President Chávez sets off for Havana
The Venezuelan Head of State bid farewell and expressed confidence in getting along with this "new battle" for his health
Venezuelan President Hugo Chávez left early Monday to Havana, Cuba, to undergo a new operation intended to counter the outbreak of new cancer cells, as he stated on Saturday evening.
State-run news channel TeleSur aired the specifics of the president's departure around 1:27 a.m.
The Head of State flew from Simón Bolívar International Airport at Maiquetía.
Chávez claimed to have faith in his recovery. "God willing, we will get out victorious from this new battle," the channel posted in its webpage on Monday, after 3:00 a.m.
It was noted that the president reiterated that he is keenly aware of the risks; therefore, "he made an appeal for unity of the Venezuelan people to ensure the progress of the Bolivarian Revolution," Telesur reported.
The Venezuelan National Assembly unanimously approved on Sunday afternoon the permit for Chávez's travel to Havana. The day before in a TV and radio obligatory simultaneous broadcast, Chávez explained that following his latest check, the specialists decided that "it is necessary, absolutely necessary, absolutely indispensable to perform a new surgery. And that must occur in the upcoming days."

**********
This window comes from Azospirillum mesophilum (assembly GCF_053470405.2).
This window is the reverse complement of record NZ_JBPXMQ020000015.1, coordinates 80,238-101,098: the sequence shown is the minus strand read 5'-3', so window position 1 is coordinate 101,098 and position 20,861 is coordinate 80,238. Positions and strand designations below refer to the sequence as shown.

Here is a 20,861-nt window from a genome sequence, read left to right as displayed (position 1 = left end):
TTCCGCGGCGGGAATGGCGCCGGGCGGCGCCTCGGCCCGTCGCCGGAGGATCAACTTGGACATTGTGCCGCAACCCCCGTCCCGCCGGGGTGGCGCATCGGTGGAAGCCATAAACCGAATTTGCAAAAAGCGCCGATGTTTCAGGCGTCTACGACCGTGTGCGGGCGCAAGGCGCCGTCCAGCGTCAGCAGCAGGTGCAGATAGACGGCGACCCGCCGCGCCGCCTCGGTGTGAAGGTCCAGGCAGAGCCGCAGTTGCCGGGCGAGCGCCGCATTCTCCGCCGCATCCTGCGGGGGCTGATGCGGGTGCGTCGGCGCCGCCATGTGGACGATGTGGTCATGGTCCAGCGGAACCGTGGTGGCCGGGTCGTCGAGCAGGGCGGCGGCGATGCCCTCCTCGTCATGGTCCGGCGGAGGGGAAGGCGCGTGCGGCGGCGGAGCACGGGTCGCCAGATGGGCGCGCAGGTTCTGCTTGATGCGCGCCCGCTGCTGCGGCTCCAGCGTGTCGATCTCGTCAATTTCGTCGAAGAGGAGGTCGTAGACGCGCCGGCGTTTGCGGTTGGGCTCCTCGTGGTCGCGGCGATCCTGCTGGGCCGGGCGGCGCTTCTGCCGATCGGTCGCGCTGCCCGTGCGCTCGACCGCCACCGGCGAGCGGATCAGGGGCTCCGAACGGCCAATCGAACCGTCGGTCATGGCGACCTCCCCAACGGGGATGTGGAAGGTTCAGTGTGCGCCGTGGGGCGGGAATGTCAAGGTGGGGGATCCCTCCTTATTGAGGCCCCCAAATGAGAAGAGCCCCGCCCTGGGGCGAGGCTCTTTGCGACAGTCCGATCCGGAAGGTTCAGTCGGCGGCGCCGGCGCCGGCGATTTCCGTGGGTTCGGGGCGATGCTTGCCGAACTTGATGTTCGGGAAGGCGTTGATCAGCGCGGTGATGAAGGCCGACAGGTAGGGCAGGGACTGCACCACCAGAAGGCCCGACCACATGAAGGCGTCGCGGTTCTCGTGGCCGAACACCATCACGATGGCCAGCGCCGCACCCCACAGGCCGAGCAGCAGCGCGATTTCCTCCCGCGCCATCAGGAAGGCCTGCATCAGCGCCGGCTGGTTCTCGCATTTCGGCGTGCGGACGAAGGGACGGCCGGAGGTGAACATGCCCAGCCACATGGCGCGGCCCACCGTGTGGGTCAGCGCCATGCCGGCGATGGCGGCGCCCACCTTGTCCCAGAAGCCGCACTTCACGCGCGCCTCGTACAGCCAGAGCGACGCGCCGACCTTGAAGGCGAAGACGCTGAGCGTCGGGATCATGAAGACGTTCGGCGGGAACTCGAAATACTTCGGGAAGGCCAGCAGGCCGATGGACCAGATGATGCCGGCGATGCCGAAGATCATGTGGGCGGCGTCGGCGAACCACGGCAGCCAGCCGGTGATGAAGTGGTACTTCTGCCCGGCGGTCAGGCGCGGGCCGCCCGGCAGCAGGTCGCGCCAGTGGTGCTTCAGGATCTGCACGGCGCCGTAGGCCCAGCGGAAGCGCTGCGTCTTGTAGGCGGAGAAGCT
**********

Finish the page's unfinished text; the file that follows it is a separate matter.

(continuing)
Making provision, in the event of any untoward effect, the Head of State relied on his Vice-President and Minister of Foreign Affairs, Nicolás Maduro, viewed by many political experts as the successor.
"My firm, full, irrevocable, absolute, total opinion is that in such scenario, which would result in a call for a new presidential election, you should elect Nicolás Maduro as president of the Bolivarian Republic," he strongly recommended on Saturday.
President Nicolás Maduro is not only the heir to the throne, but also to an economic crisis which demanded urgent measures to rectify the course. The crisis showed up in two aspects: a 50% inflation estimate, and shortage of staples ranging between 70% and 98%. These issues might hit the President's poor popularity; considering his feeble electoral victory of 1% over his challenger.